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Traffic signs, while often considered peripheral design elements, play a critical role in communicating a variety of information to users of the transportation system.  Signs are used to guide, warn, regulate, and convey information to vehicular and pedestrian traffic along the roadway.

The Manual on Uniform Traffic Control Device (MUTCD) provides guidance on the design and placement of signs, including the size of the sign and text, placement along the roadway, and standard information to be conveyed.  Most states, including Missouri, use the MUTCD as the primary guide for developing roadway signage.  Some states, such as Illinois, provide supplemental guidance that builds upon the information in the MUTCD.  Engineers and contractors also use standard drawings, similar to those provided by the Missouri DOT, to ensure that signs are designed and constructed appropriately.

In the various place types discussed in this guide, traffic signs are often one of many traffic control devices that users must process while navigating streets.  Therefore, it is important to design and position signs in a manner which ensures that users have enough information to safely and efficiently navigate the arterial street network without becoming distracted or overwhelmed.

Decorative sign
Credit: CH2M HILL

The MUTCD specifications help ensure a minimum level of nationwide traffic sign uniformity.  Uniformity is a critical component of effective traffic sign communication, as users are better able to recognize and respond to familiar signs.  Although some jurisdictions may wish to modify the standard sign types to be more attractive, the majority of traffic signs are required to conform to the MUTCD specifications.  One exception is street name signs, which can be customized and used to help create a theme or identity for a place.  Many agencies are developing artistic street signs, such as the Washington Avenue sign in downtown St. Louis shown at right, to add character to the streetscape.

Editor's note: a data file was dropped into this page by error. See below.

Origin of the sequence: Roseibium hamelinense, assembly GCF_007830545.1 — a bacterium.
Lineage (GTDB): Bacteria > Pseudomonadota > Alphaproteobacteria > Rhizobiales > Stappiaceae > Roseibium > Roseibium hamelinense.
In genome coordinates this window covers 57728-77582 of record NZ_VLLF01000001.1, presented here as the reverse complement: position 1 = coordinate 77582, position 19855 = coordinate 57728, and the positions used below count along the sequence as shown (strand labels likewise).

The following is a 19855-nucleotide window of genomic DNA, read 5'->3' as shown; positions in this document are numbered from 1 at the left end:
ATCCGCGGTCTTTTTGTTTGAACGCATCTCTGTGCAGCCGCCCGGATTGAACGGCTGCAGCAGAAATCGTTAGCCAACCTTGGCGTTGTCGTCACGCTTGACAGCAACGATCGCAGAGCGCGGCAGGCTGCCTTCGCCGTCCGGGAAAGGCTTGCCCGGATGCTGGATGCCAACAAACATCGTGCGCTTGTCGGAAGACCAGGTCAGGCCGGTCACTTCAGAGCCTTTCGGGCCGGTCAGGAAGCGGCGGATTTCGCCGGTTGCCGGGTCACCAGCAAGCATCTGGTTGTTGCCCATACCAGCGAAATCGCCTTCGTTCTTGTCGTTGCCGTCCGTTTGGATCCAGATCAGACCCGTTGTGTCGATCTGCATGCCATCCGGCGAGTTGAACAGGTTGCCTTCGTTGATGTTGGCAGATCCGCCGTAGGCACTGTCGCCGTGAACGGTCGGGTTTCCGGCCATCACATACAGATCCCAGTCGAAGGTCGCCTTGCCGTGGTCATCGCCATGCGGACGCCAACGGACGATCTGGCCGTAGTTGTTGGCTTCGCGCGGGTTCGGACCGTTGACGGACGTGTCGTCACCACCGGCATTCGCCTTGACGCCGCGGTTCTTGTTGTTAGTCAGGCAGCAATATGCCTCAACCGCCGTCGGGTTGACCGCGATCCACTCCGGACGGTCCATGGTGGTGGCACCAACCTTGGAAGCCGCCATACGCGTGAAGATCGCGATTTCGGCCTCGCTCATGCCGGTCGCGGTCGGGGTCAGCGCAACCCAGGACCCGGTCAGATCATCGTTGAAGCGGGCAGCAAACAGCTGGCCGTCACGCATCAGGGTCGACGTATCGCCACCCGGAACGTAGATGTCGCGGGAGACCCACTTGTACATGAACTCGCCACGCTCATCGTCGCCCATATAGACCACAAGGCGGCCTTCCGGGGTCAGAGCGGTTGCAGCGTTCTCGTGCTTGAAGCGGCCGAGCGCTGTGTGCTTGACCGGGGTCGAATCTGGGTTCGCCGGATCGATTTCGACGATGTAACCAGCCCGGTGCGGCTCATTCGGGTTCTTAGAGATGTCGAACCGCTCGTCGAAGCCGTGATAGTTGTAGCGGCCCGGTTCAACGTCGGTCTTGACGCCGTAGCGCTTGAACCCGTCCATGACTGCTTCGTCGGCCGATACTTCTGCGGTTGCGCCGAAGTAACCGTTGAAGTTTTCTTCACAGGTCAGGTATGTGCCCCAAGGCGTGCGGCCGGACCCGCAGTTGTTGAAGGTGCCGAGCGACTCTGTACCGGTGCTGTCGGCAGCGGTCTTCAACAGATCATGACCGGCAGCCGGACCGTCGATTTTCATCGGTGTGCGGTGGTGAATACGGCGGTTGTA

The ITE Traffic Handbook indicates that traffic control devices, including traffic signs, should:

  • Meet a need;
  • Command attention;
  • Convey a clear and simple meaning;
  • Command respect of the road users; and
  • Give adequate time for proper response/reaction.

Signing Along Neighborhood Shop Thoroughfares:

The following is a list of characteristics that influence signing along neighborhood shop thoroughfares: 

  • Significant pedestrian presence;
  • Multi-modal transportation;
  • Numerous parking configurations and regulations; and
  • Slower travel speeds.

Bring attention to pedestrians, bicycles and transit. Pedestrian presence requires effective communication with vehicular traffic. Traffic signs help convey important information to all modes of transportation along the thoroughfare.

Appropriate signage in advance of intersections and mid-block crosswalks is useful to prepare drivers for pedestrian crossing locations. Enforcement is also important, both to ensure that motorists abide by posted signs and to discourage jay-walking and other potentially dangerous behavior by pedestrians. The picture at right depicts a great example of actuated mid-block pedestrian crossing signs.